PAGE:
11. 11. Cryoablation Cases Renal Atwell et al. Percutaneous Cryoablation of 40 Solid Renal Tumors with US Guidance and CT Monitoring: Initial Experience. Radiology 2007; 243: 276-283.
  12. 12. Heat – RF vs Microwave • Radiofrequency: heat energy produced by alternating current – Lung, kidney, breast, bone and liver tumors – Cardiac; Varicose veins; pain management • Microwave – faster heating, larger heating zone per probe _center/treatments/ablative_techniques/radio _frequency_ablation.html
  13. 13. RF case 1 Choi et al. Radiofrequency ablation of liver tumors: Assessment of Therapeutic Response and complications. Radiographics 2001; 21: S41-S54.
  14. 14. RF Case 2 PRE POST Rhim et al. Essential techniques for successful radiofrequency thermal ablation of malignant hepatic tumors. Radiographics 2001; 21: S17-S35.
  15. 15. Embolization • A nonsurgical, minimally invasive procedure performed by an interventional radiologist involving selective occlusion of blood vessels by purposely introducing emboli – Bland embo: Inactive particles cause vaso-occlusion -> Ischemia – Chemoembo: Vaso-occlusive + targeted HIGH dose chemo – Radioembo: Liver-directed; HIGH dose radiation primarily to tumor Example: Uterine Artery Embolization Source:
  16. 16. Gain femoral access
  17. 17. Bland – UFE/UAE
  18. 18. Chemoembolization • Administration of anticancer Rx directly to the tumor through selected source blood vessels • Allows for much higher chemo concentrations while decreasing systemic complications • Treats: hepatocellular ca, liver metastasis, colon cancer, carcinoid, ocular melanoma, sarcomas, other primary tumors • Can be used in combo with other treatments Lewandowski et al. Transcatherter Intraarterial therapies. Radiology 2011; 259: 641-657.
  19. 19. TACE Trans-arterial chemoembolization is currently defined as the infusion of a mixture of chemotherapeutic agents with or without iodized oil, followed by embolization with particles Lewandowski et al. Transcatherter Intraarterial therapies. Radiology 2011; 259: 641-657.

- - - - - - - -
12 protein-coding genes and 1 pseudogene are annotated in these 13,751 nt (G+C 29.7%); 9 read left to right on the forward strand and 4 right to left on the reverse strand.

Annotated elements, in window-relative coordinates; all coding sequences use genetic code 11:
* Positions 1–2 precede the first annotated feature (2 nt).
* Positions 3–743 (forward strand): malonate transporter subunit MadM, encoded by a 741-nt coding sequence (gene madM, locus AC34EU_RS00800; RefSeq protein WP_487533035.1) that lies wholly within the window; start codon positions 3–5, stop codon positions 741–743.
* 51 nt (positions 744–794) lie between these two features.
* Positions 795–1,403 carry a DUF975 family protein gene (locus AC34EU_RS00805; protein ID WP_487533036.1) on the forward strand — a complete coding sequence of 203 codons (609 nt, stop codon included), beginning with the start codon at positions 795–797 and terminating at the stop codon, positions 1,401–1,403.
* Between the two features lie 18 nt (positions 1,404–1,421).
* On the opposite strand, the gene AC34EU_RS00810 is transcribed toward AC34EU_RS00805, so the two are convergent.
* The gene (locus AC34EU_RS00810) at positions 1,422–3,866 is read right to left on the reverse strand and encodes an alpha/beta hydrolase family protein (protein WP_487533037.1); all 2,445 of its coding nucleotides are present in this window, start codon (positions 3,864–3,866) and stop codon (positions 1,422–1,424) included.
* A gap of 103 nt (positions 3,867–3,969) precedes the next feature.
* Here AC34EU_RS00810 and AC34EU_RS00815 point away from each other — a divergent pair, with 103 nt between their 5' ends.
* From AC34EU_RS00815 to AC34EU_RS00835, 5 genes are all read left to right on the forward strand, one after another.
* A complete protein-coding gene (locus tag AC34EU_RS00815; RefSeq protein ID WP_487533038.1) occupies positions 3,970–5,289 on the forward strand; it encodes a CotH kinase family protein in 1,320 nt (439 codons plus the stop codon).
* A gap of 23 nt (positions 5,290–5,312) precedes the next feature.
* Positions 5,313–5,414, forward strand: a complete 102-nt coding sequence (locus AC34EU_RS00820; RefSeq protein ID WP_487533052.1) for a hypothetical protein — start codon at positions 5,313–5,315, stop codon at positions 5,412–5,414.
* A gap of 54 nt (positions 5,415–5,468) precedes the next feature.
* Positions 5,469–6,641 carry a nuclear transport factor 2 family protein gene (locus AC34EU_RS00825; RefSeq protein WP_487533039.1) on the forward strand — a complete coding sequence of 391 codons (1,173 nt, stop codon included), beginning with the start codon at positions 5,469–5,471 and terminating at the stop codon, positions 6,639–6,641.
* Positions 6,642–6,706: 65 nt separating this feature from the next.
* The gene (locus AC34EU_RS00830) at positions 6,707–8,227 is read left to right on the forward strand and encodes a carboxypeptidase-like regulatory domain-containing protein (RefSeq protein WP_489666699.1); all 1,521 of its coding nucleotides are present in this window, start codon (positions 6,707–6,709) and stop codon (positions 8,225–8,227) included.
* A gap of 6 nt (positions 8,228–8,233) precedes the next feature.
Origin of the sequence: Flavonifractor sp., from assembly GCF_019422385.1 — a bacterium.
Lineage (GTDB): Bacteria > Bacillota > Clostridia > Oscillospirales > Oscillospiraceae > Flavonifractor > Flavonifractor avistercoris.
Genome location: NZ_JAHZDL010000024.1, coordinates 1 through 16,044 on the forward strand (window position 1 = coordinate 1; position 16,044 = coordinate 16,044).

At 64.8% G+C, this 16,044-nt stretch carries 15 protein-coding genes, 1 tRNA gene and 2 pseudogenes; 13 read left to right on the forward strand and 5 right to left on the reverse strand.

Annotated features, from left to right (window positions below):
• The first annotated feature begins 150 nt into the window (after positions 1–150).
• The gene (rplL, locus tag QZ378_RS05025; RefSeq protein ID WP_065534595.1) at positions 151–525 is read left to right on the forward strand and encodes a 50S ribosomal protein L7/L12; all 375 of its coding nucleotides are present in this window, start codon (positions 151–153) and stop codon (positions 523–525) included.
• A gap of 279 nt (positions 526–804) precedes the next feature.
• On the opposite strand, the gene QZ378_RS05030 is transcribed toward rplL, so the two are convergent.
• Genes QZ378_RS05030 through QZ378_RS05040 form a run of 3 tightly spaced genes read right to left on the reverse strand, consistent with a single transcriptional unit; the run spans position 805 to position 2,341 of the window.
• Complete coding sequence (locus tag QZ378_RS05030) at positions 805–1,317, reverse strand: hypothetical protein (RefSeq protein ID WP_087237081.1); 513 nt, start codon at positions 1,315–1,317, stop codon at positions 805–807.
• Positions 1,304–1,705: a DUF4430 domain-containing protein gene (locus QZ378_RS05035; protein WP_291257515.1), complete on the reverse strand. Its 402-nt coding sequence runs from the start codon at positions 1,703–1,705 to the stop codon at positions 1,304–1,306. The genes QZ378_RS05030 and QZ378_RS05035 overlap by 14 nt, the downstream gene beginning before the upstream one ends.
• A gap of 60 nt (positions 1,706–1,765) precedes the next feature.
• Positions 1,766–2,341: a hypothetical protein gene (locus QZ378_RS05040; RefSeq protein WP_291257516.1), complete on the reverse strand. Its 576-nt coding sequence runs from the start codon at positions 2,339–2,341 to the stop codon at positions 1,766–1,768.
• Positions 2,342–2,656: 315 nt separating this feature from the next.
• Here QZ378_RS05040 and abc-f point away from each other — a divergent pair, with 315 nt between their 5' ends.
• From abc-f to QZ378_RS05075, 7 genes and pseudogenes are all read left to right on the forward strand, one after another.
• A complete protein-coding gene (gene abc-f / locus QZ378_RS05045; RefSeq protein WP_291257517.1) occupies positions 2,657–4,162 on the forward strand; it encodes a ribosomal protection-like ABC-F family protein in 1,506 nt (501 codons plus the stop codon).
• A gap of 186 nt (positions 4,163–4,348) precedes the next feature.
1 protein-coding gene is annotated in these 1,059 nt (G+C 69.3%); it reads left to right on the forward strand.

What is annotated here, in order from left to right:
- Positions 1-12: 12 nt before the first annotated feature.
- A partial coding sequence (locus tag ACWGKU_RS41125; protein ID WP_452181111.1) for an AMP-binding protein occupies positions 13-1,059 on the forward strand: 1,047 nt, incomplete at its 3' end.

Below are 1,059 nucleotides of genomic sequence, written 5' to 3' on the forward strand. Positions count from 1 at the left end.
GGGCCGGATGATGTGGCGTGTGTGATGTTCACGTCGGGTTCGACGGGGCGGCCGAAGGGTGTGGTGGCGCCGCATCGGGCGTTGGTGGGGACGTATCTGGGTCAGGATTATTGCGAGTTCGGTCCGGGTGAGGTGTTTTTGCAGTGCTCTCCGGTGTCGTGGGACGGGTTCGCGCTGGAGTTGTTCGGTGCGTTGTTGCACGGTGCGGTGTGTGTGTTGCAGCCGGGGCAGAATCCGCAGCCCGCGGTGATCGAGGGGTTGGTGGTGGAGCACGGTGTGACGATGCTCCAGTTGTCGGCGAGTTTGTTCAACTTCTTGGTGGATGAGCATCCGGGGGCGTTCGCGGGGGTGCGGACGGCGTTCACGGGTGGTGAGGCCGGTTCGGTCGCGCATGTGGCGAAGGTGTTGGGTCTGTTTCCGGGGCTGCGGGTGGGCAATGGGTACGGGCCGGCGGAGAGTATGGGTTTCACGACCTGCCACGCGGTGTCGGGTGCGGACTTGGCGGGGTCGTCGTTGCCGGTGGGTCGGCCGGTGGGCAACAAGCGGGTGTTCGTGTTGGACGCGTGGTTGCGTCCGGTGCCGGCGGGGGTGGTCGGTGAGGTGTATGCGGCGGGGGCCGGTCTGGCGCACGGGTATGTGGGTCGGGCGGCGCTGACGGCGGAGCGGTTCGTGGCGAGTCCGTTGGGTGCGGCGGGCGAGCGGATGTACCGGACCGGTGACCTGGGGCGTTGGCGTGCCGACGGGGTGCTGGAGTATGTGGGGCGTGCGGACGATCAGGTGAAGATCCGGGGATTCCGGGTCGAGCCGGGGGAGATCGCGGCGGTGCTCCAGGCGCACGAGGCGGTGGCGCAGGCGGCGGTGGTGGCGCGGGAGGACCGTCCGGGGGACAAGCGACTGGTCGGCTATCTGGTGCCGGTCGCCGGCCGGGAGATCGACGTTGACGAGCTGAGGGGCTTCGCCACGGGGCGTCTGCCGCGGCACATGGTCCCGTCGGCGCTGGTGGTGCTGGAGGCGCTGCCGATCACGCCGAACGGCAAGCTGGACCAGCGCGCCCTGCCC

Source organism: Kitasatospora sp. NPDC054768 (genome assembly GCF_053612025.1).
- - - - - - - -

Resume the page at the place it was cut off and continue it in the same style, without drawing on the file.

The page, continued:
20. 20. TACE _center/treatments/intraarterial_therapies/
  21. 21. TACE case Pre Post Lewandowski et al. Transcatheter Intra-arterial therapies. Radiology 2011; 259: 641-657.
  22. 22. Radioembolization • Selective internal radiation therapy (SIRT) • Similar endovascular embolization techniques but with a unique planning protocol – Visceral MAA then radioembolization • Beads (5-30 microns) emit beta radiation which is harmful. The beads are selectively embolized to areas of tumor. • Radiation travels millimeters or less and eventually decays
  23. 23. Visceral Angiogram and MAA infusion
  24. 24. Hypervascular metastatic neuroendocrine tumor Atassi B et al. Radiographics 2008;28:81-99 Complete 100% Response
  25. 25. Atassi B et al. Radiographics 2008;28:81-99
  26. 26. mCRC Pre-SIRT Post-SIRT Atassi B et al. Radiographics 2008;28:81-99
  27. 27. Conclusions • The various ablation and embolization options are essential tools in cancer care given the appropriate indications. • It is important to be aware of all the potential treatment options for your patients and this is required when obtaining informed consent • If in doubt, consult Interventional Radiology for more information
  28. 28. Contact Info: Dhruv Patel MD Dmitry Goldin MD Narendra Panipatiya MD Max Pyko DO Faculty Advisors: Dr.s Monte Harvill - DMC, Daniel Croteau - HF, Joseph Ciacci - Beaumont We look forward to working with the bright young minds across the state!